Spirituality and Public Life

Inter(active)-Faith and Transformational Leadership in a Global Community

The Practice of Everyday Life
My Neighbor's Perspective
Stories of Hope and Healing




What does spirituality and public life mean? In the Office of Spiritual Life, we believe this means that you have to gain a deeper awareness and a more mindful view of your "self" and a greater understanding of the "other," and you have to offer both exorbitant amounts of compassion because we are all in great need of healing and wholeness.

You belong. You are a neighbor. You are needed.

Your gifts, skills, talents, experiences, and passions belong here in the Baylor family, and those things that make you "you" also enable you to serve others and your communities better as a good neighbor. That’s why you are needed…because you are the change the world needs. We all have hopes and joys and also pain, and we are all in need of healing and wholeness. Together, we can spread our hope and joy, and we can transform our pain into healing and wholeness.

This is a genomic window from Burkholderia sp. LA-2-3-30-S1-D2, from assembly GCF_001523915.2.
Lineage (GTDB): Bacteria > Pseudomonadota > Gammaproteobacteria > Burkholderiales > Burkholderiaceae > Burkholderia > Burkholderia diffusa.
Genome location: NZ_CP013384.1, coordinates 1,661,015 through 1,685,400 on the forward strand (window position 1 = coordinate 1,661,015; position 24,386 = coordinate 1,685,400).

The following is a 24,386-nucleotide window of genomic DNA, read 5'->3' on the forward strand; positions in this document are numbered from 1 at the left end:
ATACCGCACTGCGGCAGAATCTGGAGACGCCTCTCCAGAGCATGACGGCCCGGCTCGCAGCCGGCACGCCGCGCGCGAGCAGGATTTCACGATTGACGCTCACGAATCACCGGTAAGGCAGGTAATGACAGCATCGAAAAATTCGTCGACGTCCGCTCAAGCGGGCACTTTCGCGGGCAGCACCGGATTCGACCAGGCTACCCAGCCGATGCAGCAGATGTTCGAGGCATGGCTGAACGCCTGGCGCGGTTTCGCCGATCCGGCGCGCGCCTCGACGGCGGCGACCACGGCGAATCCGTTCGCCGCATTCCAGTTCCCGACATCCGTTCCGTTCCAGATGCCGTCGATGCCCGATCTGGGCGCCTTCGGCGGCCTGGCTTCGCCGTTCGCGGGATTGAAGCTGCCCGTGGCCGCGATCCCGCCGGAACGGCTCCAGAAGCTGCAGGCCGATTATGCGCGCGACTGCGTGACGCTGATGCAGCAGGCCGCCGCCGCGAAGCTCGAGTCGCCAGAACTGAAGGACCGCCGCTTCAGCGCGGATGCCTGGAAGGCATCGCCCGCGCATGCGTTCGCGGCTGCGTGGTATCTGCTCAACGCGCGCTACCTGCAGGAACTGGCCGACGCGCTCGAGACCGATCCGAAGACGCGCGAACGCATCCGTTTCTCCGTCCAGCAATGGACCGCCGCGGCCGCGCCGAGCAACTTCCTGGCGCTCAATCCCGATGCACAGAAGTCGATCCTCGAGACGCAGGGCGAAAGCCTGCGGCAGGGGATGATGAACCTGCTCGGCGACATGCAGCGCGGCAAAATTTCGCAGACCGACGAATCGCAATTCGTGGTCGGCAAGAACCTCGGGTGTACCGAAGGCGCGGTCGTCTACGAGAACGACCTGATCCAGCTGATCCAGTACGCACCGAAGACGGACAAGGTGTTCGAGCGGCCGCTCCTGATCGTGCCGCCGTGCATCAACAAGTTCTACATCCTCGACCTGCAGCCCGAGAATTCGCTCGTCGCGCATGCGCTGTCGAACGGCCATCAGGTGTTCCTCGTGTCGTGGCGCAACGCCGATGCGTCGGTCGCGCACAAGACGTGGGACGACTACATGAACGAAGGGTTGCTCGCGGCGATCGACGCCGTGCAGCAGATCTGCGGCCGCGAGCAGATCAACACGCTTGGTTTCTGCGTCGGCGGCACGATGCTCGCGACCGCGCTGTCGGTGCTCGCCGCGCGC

That’s why we started The Good Neighbor Project - to focus on an engaged, inter(active)-faith that is necessary if we are to embrace our religious and spiritual identity within public life and become transformational leaders who bring healing and wholeness to our global community.

Through these programs, we will practice love as a radical act of disruption and resistance, grace as an exorbitant offer of transformation through love, redemption as a gratuitous act of grace, and forgiveness as an extravagant act of humility and transgression.

Please explore our links to learn more about our programs and direct any questions or requests for more information to Josh Ritter, Assistant Director of Spirituality and Public Life.